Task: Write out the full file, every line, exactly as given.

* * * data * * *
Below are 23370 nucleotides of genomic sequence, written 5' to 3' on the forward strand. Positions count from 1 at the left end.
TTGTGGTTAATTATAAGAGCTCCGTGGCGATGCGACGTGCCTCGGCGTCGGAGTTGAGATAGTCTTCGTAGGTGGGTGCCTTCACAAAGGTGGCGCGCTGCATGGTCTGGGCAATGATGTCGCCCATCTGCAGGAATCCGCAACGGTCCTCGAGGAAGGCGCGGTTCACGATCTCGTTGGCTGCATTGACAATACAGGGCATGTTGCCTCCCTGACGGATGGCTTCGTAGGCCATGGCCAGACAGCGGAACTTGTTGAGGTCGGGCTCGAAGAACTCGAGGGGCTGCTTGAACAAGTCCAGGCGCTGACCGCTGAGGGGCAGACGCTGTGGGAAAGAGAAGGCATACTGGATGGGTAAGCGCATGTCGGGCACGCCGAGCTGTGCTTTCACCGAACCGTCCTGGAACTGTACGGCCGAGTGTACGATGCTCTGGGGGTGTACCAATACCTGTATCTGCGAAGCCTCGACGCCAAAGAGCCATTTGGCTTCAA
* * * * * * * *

Below are 23370 nucleotides of genomic sequence, written 5' to 3' on the forward strand. Positions count from 1 at the left end.
TTGTGGTTAATTATAAGAGCTCCGTGGCGATGCGACGTGCCTCGGCGTCGGAGTTGAGATAGTCTTCGTAGGTGGGTGCCTTCACAAAGGTGGCGCGCTGCATGGTCTGGGCAATGATGTCGCCCATCTGCAGGAATCCGCAACGGTCCTCGAGGAAGGCGCGGTTCACGATCTCGTTGGCTGCATTGACAATACAGGGCATGTTGCCTCCCTGACGGATGGCTTCGTAGGCCATGGCCAGACAGCGGAACTTGTTGAGGTCGGGCTCGAAGAACTCGAGGGGCTGCTTGAACAAGTCCAGGCGCTGACCGCTGAGGGGCAGACGCTGTGGGAAAGAGAAGGCATACTGGATGGGTAAGCGCATGTCGGGCACGCCGAGCTGTGCTTTCACCGAACCGTCCTGGAACTGTACGGCCGAGTGTACGATGCTCTGGGGGTGTACCAATACCTGTATCTGCGAAGCCTCGACGCCAAAGAGCCATTTGGCTTCAA